While some local governments lack the capability to institute asset management, some progress has been made by roadway jurisdictions for pavement management systems.[2]  Because of the large scale of the assets and expenditures for roadways, implementing such systems is an important first step toward improving how governments manage capital assets.


State and local governments make a wide range of investments beyond physical infrastructure, many of which can benefit from transparent, data-driven programming. Such programs, including economic development incentives, should be based on outcomes and performance of the investments. Many economic development incentives, such as state and local tax abatements and credits, are provided without evaluating whether the provision of the incentive is in line with established goals. In addition, detailed information on such incentives is often unavailable, which prevents data-driven decision making.


The following describes strategies and associated actions to implement this recommendation.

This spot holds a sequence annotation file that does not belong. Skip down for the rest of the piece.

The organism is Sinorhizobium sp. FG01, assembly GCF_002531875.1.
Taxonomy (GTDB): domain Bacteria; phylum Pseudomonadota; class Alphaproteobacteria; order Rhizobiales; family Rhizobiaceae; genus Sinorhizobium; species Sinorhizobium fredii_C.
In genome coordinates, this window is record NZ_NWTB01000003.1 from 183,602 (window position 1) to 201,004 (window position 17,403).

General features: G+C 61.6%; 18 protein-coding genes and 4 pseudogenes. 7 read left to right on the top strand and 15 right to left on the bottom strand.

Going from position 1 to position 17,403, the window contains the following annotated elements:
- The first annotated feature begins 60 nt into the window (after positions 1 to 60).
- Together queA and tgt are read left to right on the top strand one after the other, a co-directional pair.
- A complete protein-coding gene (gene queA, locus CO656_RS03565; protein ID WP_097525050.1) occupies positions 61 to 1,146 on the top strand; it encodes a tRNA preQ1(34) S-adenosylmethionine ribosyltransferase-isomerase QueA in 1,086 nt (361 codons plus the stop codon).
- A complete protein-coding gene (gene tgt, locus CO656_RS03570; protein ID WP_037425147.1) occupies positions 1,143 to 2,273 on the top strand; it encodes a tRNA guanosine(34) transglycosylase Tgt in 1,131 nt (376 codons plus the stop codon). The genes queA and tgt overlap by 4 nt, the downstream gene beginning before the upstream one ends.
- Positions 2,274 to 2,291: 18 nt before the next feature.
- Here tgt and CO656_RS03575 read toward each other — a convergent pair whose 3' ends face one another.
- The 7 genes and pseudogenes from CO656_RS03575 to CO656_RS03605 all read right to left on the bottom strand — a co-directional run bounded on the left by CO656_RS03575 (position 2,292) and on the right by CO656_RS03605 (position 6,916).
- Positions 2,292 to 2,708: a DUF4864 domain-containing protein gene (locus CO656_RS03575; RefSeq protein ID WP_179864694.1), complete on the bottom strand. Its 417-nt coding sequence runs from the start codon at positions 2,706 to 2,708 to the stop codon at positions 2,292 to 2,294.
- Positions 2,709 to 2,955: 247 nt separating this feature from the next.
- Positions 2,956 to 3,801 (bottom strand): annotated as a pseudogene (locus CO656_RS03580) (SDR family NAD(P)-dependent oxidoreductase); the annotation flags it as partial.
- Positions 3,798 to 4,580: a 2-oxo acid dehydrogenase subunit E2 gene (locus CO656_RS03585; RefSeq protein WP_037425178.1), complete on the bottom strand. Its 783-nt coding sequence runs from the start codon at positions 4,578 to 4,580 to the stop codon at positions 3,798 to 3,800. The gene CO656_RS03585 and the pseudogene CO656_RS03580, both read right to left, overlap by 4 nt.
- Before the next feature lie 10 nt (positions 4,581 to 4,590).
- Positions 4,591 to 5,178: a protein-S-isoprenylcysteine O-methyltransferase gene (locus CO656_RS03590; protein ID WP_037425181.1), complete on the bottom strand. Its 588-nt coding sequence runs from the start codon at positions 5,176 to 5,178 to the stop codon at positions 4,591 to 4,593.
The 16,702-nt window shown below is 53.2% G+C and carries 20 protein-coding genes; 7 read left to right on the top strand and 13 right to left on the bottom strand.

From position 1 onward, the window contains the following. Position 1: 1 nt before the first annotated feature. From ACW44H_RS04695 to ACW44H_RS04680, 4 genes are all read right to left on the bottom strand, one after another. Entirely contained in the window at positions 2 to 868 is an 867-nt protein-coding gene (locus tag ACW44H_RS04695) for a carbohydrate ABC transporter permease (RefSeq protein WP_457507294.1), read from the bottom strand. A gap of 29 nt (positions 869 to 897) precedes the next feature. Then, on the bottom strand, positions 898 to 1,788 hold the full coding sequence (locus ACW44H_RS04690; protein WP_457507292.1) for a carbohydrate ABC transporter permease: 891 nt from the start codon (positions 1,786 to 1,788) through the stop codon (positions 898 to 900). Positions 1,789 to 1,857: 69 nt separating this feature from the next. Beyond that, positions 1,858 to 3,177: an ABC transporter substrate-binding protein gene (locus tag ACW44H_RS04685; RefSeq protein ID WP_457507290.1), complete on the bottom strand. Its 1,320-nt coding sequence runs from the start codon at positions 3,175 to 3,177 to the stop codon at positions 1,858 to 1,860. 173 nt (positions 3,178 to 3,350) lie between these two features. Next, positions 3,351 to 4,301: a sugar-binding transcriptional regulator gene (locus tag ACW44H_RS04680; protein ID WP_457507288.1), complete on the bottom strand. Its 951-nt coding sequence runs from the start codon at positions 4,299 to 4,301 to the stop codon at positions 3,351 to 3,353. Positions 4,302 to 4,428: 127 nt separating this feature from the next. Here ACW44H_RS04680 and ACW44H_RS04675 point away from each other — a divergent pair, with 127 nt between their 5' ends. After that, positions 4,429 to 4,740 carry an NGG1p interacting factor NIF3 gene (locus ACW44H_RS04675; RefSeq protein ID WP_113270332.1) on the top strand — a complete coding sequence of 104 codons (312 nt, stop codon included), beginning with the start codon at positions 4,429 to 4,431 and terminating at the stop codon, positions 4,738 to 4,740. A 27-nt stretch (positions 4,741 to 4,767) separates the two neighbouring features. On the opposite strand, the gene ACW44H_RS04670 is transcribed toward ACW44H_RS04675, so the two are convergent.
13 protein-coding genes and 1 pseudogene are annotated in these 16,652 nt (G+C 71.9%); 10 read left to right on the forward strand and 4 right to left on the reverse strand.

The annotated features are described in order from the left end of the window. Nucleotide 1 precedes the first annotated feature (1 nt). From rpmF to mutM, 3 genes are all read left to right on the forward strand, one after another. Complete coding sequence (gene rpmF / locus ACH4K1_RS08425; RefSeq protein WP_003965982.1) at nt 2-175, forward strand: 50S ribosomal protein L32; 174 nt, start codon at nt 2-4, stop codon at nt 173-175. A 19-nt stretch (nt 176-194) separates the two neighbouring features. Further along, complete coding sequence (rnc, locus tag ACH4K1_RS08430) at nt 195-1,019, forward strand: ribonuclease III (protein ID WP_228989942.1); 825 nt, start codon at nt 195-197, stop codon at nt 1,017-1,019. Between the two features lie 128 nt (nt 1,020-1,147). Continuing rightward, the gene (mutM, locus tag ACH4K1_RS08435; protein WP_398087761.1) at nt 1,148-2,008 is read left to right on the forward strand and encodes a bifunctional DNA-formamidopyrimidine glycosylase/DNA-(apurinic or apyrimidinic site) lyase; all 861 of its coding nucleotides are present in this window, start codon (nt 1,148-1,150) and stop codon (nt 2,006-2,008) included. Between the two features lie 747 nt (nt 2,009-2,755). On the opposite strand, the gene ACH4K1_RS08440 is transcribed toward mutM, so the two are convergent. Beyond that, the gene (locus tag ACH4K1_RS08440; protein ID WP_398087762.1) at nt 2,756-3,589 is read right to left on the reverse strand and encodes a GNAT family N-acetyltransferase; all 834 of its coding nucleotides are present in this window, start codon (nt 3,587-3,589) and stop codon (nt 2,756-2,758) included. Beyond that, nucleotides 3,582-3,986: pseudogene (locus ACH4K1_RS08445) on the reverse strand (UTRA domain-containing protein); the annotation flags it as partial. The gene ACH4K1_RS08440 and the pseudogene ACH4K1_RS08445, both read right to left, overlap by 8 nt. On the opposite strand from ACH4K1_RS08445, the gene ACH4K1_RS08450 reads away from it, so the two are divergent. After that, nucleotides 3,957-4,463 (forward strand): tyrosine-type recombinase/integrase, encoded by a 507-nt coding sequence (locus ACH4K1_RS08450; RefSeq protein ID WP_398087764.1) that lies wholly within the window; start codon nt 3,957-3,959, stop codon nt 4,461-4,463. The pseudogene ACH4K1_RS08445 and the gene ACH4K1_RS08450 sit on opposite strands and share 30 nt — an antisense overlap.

Use a data-driven, performance-based approach to making public infrastructure and service investments

In an era of constrained resources, the State of Illinois and local governments need to ensure that investments in infrastructure and public services are based on their performance relative to established goals and targets, rather than on arbitrarily derived formulas. Since the passage of MAP-21, the federal government has also emphasized the importance of data-driven investment in transportation infrastructure. A performance-based approach has broader applications, such as for evaluating services to ensure that investments are in line with priorities. Yet agencies integrating performance-based processes may not always have data available to fully implement them. Specifically with regard to transportation, CMAP and the state can provide a variety of funding and technical resources to help local governments implement pavement management systems.


CMAP, in collaboration with other implementers, should continue to advance a performance-based approach to programming STP-Local, CMAQ, and TAP.


The region should explore ways to improve the uniformity of data collection and analysis as part of asset management systems and to encourage increased data sharing.